How To Keep Your Teeth Healthy
It's important to learn how to keep your teeth healthy starting at an early age so you can avoid dental problems later in life. The biggest problem for your teeth is gum disease, which results from bacterial build-up in the mouth. Keeping your teeth healthy can help prevent tooth decay, gum disease and other health issues.
To keep your teeth healthy, you will need:
- soft-bristled or electric toothbrush
- fluoride toothpaste
- floss or floss picks
- Start keeping your teeth healthy from an early age. When a child's teeth start coming in, clean them with a damp washcloth until they are large enough for a toothbrush, then brush them using a wet toothbrush without toothpaste.
- Brush your teeth twice a day, including before bedtime. Use a soft-bristled toothbrush and fluoride toothpaste. Hold the toothbrush at an angle and don't scrub too hard, or you'll irritate your gums. If you have trouble brushing, try using an electric toothbrush. Replace your toothbrush once every three months.
- Floss your teeth at least once a day. Flossing removes plaque buildup in between teeth, where your toothbrush can't reach. Start with 18 inches of floss wound around your finger, then unwind a clean inch for each new tooth. If you have trouble flossing, try a floss pick.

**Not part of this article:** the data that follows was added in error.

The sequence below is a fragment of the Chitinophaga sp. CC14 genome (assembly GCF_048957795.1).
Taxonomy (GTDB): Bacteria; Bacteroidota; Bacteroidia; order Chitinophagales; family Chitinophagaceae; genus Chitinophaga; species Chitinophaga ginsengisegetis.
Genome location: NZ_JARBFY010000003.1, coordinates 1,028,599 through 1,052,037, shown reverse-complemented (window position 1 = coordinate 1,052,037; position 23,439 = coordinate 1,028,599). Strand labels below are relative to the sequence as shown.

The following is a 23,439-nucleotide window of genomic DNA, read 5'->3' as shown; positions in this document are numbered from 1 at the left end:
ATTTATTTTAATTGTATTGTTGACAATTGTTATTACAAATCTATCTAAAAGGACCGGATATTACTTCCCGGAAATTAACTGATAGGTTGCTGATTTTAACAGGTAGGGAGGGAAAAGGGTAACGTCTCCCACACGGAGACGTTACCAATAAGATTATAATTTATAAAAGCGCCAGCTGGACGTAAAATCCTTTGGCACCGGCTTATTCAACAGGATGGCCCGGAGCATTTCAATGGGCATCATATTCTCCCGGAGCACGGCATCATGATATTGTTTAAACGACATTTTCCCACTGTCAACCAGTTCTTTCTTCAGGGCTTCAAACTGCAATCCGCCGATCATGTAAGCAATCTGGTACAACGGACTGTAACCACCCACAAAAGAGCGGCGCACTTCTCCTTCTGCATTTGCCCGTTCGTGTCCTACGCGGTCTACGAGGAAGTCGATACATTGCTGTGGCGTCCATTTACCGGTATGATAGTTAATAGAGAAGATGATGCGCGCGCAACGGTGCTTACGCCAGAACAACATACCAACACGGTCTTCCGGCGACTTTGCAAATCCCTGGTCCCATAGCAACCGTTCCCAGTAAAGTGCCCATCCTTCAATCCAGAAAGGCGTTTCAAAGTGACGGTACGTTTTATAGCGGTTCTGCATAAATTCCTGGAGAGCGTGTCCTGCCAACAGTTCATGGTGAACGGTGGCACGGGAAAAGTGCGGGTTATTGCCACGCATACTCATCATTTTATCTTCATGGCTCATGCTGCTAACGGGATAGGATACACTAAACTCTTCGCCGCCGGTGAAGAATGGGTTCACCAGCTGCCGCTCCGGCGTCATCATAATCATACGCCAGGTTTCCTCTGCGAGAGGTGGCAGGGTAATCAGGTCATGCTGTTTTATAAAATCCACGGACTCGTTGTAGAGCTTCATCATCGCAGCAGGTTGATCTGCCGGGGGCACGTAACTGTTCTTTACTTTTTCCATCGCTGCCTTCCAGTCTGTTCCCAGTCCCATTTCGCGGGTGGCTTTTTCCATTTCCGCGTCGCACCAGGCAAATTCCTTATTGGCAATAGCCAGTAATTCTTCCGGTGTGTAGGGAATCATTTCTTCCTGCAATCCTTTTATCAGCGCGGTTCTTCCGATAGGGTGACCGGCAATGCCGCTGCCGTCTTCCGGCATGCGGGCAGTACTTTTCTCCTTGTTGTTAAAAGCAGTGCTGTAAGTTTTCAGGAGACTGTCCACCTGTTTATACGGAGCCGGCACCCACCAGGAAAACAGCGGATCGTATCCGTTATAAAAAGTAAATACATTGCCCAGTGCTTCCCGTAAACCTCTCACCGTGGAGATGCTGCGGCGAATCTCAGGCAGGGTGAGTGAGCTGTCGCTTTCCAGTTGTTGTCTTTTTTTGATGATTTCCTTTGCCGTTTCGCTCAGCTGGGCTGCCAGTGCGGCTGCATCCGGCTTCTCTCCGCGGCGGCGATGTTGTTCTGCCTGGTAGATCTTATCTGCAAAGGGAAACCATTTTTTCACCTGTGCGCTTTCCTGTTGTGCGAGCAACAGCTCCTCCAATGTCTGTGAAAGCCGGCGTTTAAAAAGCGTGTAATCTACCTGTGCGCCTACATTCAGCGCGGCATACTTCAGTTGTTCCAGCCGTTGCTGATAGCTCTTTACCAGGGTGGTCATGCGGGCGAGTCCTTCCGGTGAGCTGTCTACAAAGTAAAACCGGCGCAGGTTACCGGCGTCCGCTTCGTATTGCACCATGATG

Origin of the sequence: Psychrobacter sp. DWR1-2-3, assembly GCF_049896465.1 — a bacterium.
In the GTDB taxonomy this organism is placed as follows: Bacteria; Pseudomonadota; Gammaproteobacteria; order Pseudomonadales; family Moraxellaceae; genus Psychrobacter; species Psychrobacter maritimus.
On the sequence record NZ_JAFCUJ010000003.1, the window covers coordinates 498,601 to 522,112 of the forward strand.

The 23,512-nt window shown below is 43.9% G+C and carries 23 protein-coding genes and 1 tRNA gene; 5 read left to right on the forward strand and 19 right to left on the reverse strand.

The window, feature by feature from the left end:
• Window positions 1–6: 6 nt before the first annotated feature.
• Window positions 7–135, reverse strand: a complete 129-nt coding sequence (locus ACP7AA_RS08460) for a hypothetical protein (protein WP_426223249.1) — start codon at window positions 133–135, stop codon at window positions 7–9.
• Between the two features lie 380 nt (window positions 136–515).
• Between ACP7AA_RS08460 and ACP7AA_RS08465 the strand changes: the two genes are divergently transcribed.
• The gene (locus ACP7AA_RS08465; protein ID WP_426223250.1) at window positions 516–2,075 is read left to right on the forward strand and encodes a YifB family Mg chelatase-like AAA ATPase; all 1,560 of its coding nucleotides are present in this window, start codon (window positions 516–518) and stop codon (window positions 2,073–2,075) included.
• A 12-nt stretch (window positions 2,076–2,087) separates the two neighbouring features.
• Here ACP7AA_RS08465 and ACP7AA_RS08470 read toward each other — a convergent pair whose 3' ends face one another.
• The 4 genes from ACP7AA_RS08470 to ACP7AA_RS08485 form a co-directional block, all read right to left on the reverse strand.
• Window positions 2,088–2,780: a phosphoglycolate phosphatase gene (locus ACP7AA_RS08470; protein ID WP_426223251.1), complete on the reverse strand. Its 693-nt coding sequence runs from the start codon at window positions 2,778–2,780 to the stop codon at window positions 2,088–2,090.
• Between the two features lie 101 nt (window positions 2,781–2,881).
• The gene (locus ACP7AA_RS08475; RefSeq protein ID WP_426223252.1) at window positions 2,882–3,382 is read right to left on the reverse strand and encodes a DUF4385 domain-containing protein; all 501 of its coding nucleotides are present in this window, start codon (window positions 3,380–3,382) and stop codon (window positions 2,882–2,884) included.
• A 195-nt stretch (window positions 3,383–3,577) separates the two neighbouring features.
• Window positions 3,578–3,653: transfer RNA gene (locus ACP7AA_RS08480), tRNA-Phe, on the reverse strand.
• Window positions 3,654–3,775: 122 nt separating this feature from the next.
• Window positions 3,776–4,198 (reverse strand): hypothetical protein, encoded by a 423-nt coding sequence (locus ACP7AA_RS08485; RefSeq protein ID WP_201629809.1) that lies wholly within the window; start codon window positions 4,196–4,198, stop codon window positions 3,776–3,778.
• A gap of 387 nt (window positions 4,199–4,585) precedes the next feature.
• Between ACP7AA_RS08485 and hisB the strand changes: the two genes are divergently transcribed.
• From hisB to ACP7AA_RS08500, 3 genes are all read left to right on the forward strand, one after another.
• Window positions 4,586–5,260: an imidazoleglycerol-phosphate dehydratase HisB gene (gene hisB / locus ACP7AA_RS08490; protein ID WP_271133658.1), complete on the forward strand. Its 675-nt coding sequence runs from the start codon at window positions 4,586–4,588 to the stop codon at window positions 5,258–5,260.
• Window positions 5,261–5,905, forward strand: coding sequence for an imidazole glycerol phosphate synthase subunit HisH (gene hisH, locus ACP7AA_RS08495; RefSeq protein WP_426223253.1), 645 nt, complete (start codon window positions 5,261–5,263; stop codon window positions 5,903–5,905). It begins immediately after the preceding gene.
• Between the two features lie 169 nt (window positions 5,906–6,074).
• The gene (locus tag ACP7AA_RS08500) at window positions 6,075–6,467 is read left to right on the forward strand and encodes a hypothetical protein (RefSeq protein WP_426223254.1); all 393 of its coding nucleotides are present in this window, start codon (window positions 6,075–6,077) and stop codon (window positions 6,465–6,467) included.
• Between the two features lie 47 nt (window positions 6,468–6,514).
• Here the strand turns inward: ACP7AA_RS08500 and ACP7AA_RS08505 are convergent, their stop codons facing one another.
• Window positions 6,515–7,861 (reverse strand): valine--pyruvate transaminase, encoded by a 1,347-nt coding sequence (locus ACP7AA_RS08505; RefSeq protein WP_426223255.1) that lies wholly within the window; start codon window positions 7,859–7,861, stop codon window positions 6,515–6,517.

- Avoid sugary and starchy foods. When sugar and starch breaks down in your mouth, it can lead to plaque buildup and tooth decay. To keep your teeth healthy, brush your teeth after eating sugary or starchy foods.
- Eat calcium-rich foods to strengthen your teeth. Vitamin D will help you absorb calcium and keep your teeth healthy, while Vitamins A and C help keep your gums healthy.
- Visit your dentist regularly. Your dentist will clean your Report any problems you notice with your teeth and gums, such as sores, bleeding or sensitivity to cold or heat.
Tip: If you have a family history of cavities or gum disease, you may have a higher risk even if you work hard to keep your teeth healthy. Visit a dentist if you begin to show symptoms.